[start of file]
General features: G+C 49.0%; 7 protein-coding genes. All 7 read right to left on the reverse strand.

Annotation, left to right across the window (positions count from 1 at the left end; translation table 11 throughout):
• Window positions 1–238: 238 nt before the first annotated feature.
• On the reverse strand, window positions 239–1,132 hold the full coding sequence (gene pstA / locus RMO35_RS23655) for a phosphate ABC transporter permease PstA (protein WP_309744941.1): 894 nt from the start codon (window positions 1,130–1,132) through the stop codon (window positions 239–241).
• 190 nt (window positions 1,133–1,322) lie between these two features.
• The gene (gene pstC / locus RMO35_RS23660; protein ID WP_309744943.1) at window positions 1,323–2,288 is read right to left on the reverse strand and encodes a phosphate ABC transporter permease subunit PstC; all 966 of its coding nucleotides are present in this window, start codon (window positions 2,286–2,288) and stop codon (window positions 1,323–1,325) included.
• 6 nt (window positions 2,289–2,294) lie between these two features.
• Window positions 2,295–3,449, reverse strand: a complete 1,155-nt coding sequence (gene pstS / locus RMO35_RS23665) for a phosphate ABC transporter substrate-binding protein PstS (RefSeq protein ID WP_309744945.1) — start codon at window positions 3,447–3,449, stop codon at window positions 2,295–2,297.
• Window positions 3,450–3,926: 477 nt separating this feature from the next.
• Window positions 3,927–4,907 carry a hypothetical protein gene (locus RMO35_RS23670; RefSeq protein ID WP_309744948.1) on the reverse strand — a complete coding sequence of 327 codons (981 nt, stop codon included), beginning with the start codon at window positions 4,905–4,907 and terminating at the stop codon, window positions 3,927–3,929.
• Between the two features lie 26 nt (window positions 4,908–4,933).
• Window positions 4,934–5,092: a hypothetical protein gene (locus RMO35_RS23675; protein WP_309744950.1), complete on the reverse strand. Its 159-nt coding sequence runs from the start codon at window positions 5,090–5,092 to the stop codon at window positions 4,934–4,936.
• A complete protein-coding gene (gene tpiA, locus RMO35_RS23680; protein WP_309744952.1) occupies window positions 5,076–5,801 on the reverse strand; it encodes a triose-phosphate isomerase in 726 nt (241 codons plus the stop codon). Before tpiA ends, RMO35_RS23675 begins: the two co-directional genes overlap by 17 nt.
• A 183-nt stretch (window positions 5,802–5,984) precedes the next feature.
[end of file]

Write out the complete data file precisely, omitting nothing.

General features: G+C 49.0%; 7 protein-coding genes. All 7 read right to left on the reverse strand.

Annotation, left to right across the window (positions count from 1 at the left end; translation table 11 throughout):
• Window positions 1–238: 238 nt before the first annotated feature.
• On the reverse strand, window positions 239–1,132 hold the full coding sequence (gene pstA / locus RMO35_RS23655) for a phosphate ABC transporter permease PstA (protein WP_309744941.1): 894 nt from the start codon (window positions 1,130–1,132) through the stop codon (window positions 239–241).
• 190 nt (window positions 1,133–1,322) lie between these two features.
• The gene (gene pstC / locus RMO35_RS23660; protein ID WP_309744943.1) at window positions 1,323–2,288 is read right to left on the reverse strand and encodes a phosphate ABC transporter permease subunit PstC; all 966 of its coding nucleotides are present in this window, start codon (window positions 2,286–2,288) and stop codon (window positions 1,323–1,325) included.
• 6 nt (window positions 2,289–2,294) lie between these two features.
• Window positions 2,295–3,449, reverse strand: a complete 1,155-nt coding sequence (gene pstS / locus RMO35_RS23665) for a phosphate ABC transporter substrate-binding protein PstS (RefSeq protein ID WP_309744945.1) — start codon at window positions 3,447–3,449, stop codon at window positions 2,295–2,297.
• Window positions 3,450–3,926: 477 nt separating this feature from the next.
• Window positions 3,927–4,907 carry a hypothetical protein gene (locus RMO35_RS23670; RefSeq protein ID WP_309744948.1) on the reverse strand — a complete coding sequence of 327 codons (981 nt, stop codon included), beginning with the start codon at window positions 4,905–4,907 and terminating at the stop codon, window positions 3,927–3,929.
• Between the two features lie 26 nt (window positions 4,908–4,933).
• Window positions 4,934–5,092: a hypothetical protein gene (locus RMO35_RS23675; protein WP_309744950.1), complete on the reverse strand. Its 159-nt coding sequence runs from the start codon at window positions 5,090–5,092 to the stop codon at window positions 4,934–4,936.
• A complete protein-coding gene (gene tpiA, locus RMO35_RS23680; protein WP_309744952.1) occupies window positions 5,076–5,801 on the reverse strand; it encodes a triose-phosphate isomerase in 726 nt (241 codons plus the stop codon). Before tpiA ends, RMO35_RS23675 begins: the two co-directional genes overlap by 17 nt.
• A 183-nt stretch (window positions 5,802–5,984) precedes the next feature.